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Puppy Raising

What is puppy raising?

Puppy raising is a foster program for young Guide Dogs. It provides the puppy with the opportunity to grow up in a home environment and be well socialised.

A puppy raiser cares for a puppy in his or her own home and provides all the attention it needs. This includes feeding, grooming, exercising, house training and teaching some simple obedience. The puppy raiser is also required to take the pup for regular vet check ups. A puppy raiser also socialises the puppy to the different types of environments and experiences it may encounter as a Guide Dog.

Selecting Puppy Raisers

When we choose puppy raisers, we ask that they meet a number of criteria, so we can ensure that our puppies are well cared for and have the best chance of meeting the high standards we required for Guide Dogs. Applicants who meet the above criteria would be assessed further by the Association’s Guide Dog Instructor before being accepted for the puppy-walking program. When the puppy is about 12 months old, it is assessed for its suitability for training as a Guide Dog. For the successful dogs, a rigorous and intensive five month training program commences. The puppies are Labradors.

Would you like to apply?

If you would like to apply to be a Puppy Raiser, please contact the Association on (08) 9311 8202 or

Overview for Puppy Raisers

  • The primary goal of the Puppy Raising Program is to produce healthy, well-behaved and well-socialised dogs that can be trained as Guide Dogs.

  • Puppies are placed with Puppy Raising families at seven to eight weeks of age. They remain there until they are approximately twelve months old. The dogs are then assessed for their suitability for training as a Guide Dog. If accepted the dog may stay another five to six months or be moved to another foster family.

  • Dogs are social animals. When puppies leave their littermates they naturally want to join another family or pack, the Puppy Raising family becomes their new pack. As the newly appointed "pack leader" the puppy will look to you for everything including affection, support, encouragement, guidance and some loving discipline.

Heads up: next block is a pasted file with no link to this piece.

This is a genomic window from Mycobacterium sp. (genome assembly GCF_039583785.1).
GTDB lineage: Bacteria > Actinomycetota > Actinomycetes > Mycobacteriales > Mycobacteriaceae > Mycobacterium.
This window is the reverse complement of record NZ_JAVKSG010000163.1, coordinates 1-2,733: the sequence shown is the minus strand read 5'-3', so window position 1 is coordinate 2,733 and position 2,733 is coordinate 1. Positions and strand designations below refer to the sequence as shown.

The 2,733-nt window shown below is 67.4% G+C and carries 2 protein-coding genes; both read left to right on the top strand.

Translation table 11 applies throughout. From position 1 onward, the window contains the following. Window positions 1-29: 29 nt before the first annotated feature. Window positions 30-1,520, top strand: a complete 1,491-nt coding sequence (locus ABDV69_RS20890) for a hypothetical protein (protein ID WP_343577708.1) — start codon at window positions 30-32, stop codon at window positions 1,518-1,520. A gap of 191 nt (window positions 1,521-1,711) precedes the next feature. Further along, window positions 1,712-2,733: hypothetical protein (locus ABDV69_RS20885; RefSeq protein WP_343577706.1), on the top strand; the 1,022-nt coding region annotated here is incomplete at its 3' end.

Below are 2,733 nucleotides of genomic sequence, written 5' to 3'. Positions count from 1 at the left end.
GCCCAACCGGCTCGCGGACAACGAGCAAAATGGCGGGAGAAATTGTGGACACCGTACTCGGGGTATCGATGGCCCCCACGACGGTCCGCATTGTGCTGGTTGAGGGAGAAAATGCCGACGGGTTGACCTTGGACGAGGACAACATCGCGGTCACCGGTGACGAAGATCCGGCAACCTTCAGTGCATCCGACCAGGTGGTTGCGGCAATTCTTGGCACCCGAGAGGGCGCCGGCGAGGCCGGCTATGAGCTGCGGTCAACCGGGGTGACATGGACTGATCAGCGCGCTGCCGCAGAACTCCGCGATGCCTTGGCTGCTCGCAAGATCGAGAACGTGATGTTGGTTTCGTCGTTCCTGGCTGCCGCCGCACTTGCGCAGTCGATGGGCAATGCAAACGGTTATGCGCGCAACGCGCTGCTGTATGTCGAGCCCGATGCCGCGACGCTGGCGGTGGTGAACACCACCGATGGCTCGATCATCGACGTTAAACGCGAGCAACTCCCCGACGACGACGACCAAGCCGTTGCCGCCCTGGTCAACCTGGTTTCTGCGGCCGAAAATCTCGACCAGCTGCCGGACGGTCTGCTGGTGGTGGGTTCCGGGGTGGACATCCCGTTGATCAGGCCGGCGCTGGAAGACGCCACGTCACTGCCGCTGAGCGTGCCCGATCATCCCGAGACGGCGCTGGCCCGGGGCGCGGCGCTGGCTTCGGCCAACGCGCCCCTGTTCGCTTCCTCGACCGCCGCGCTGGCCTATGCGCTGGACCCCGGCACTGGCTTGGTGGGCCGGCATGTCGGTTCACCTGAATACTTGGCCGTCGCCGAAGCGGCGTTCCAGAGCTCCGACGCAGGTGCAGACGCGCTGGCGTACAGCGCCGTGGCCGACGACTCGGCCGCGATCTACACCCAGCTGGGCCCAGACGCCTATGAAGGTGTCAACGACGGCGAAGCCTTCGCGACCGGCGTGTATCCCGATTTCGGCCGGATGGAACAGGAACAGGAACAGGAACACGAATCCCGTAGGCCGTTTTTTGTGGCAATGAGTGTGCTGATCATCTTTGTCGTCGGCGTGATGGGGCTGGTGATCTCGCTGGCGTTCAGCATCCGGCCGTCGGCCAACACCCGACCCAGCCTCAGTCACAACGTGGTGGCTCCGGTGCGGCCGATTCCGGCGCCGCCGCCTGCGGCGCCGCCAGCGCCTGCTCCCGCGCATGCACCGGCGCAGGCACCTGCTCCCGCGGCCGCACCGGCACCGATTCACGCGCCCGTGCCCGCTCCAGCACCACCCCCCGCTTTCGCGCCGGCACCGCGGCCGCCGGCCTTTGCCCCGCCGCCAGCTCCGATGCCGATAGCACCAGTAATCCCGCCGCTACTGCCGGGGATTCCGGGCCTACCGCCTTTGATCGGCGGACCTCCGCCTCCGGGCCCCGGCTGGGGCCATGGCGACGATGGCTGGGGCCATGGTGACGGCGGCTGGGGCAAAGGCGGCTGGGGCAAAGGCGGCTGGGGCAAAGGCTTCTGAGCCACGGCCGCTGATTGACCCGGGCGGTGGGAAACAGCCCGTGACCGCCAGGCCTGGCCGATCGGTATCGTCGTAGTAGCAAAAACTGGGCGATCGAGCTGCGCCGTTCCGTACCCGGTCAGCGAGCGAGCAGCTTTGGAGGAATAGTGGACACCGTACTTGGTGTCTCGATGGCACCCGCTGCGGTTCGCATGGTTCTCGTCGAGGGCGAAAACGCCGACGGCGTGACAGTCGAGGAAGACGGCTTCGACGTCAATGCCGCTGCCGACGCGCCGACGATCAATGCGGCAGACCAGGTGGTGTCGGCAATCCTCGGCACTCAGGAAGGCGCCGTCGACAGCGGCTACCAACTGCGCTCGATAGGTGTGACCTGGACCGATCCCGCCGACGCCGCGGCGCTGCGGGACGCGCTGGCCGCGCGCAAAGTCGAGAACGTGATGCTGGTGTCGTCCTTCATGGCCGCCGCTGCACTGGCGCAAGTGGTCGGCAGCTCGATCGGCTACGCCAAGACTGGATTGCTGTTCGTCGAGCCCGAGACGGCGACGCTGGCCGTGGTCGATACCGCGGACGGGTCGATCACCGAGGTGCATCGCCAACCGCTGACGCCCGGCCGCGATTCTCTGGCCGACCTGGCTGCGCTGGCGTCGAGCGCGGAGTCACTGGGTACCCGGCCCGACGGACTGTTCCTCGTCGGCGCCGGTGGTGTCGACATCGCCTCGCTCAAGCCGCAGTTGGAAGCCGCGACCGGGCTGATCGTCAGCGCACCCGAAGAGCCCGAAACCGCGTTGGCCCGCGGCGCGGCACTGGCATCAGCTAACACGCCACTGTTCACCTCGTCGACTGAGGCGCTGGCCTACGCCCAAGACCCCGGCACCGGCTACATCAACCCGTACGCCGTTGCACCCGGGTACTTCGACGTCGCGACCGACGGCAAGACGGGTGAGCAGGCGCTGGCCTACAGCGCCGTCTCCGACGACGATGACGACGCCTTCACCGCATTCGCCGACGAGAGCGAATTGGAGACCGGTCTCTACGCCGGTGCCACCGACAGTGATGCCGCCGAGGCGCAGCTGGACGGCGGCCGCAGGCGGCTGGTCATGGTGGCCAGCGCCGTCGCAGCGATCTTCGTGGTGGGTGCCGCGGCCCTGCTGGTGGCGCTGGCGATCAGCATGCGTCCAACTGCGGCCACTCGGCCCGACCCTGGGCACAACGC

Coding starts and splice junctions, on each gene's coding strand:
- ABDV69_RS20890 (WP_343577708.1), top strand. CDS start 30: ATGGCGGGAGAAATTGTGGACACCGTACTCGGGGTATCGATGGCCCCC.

• The Association will provide everything required to care for and train your puppy including its food. Cottesloe Animal Hospital provides all Veterinary Consultations, vaccinations and treatments at no charge to you.

  • Applicants must have their own private vehicle to convey the puppy to and from the veterinary appointments and the Association for the Blind.

  • It is essential your yard have a good dog-proof fence to prevent the puppy from straying. If you have a swimming pool access should be able to be restricted. Having a small outside area that can be penned off separately for the puppy is useful. If you are not able to provide direct supervision it can be used to keep your puppy safe and out of mischief for a short period. The pen is never used as a punishment.

  • To teach the puppy appropriate indoor behaviour including housetraining it must sleep and spend most of its time indoors.

  • Puppies mustn't be left on their own for periods longer than three hours. If necessary, applicants could have someone else care for it.

  • As part of the Puppy Raising Program the puppy will be required to attend obedience training. This phase of the puppy's training and development begins when the pup is approximately 20 weeks old and may last until its 12 months old. The Association's Guide Dog Instructors run the 40-minute classes at a local recreational park in Victoria Park.

  • Puppies should be walked at least once a day. They will need to be taught to walk correctly on the leash (on the left-hand side) and be discouraged from pulling and sniffing.

  • The puppy's socialising begins in a quiet residential area and progressively develops as the puppy matures to include busy commercial areas such as the city. As soon as the puppy is trustworthy (where its toileting is concerned) we encourage you to take it into shops and other public buildings. Exposure to traffic should begin in quiet streets and progress to busy roads as the puppy's confidence develops. The puppy should also have opportunities to mix with friendly cats and dogs. 

  • Children should be four years old and over.  If there are no children in your home, it is important that you introduce your puppy to other people's children. Taking the puppy once a week to your local primary school is a good way of achieving this. We sometimes find dogs that haven't been brought up with children become uncertain or afraid of their behaviour (noise and quick movements) which makes them unsuitable for training. 

  • Puppies are visited every month to check on their progress. These visits are opportunities to answer any of your questions and advise you on how you should proceed to the next stage in the puppy's development. 

  • If you go away on holiday or for a long weekend and are unable to take the puppy with you, your puppy will be boarded at our kennels or with another Puppy Raising family.

Puppy Club Guide Dog Shop